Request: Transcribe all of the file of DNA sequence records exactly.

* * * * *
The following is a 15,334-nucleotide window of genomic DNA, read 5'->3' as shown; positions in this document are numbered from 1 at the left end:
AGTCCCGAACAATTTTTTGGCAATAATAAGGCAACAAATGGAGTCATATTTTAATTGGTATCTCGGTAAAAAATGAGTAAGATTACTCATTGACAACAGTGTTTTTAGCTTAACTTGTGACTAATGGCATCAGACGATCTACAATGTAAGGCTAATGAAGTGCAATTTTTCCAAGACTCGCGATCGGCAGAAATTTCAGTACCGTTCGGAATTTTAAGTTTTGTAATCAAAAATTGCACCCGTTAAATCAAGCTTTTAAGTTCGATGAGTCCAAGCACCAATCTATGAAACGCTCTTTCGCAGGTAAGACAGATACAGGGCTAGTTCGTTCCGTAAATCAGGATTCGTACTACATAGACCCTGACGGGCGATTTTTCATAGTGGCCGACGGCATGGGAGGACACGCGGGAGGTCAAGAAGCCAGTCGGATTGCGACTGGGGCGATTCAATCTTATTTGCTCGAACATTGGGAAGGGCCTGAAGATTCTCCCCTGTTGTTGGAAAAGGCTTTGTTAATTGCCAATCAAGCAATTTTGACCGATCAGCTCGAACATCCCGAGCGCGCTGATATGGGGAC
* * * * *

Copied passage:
The following is a 15,334-nucleotide window of genomic DNA, read 5'->3' as shown; positions in this document are numbered from 1 at the left end:
AGTCCCGAACAATTTTTTGGCAATAATAAGGCAACAAATGGAGTCATATTTTAATTGGTATCTCGGTAAAAAATGAGTAAGATTACTCATTGACAACAGTGTTTTTAGCTTAACTTGTGACTAATGGCATCAGACGATCTACAATGTAAGGCTAATGAAGTGCAATTTTTCCAAGACTCGCGATCGGCAGAAATTTCAGTACCGTTCGGAATTTTAAGTTTTGTAATCAAAAATTGCACCCGTTAAATCAAGCTTTTAAGTTCGATGAGTCCAAGCACCAATCTATGAAACGCTCTTTCGCAGGTAAGACAGATACAGGGCTAGTTCGTTCCGTAAATCAGGATTCGTACTACATAGACCCTGACGGGCGATTTTTCATAGTGGCCGACGGCATGGGAGGACACGCGGGAGGTCAAGAAGCCAGTCGGATTGCGACTGGGGCGATTCAATCTTATTTGCTCGAACATTGGGAAGGGCCTGAAGATTCTCCCCTGTTGTTGGAAAAGGCTTTGTTAATTGCCAATCAAGCAATTTTGACCGATCAGCTCGAACATCCCGAGCGCGCTGATATGGGGAC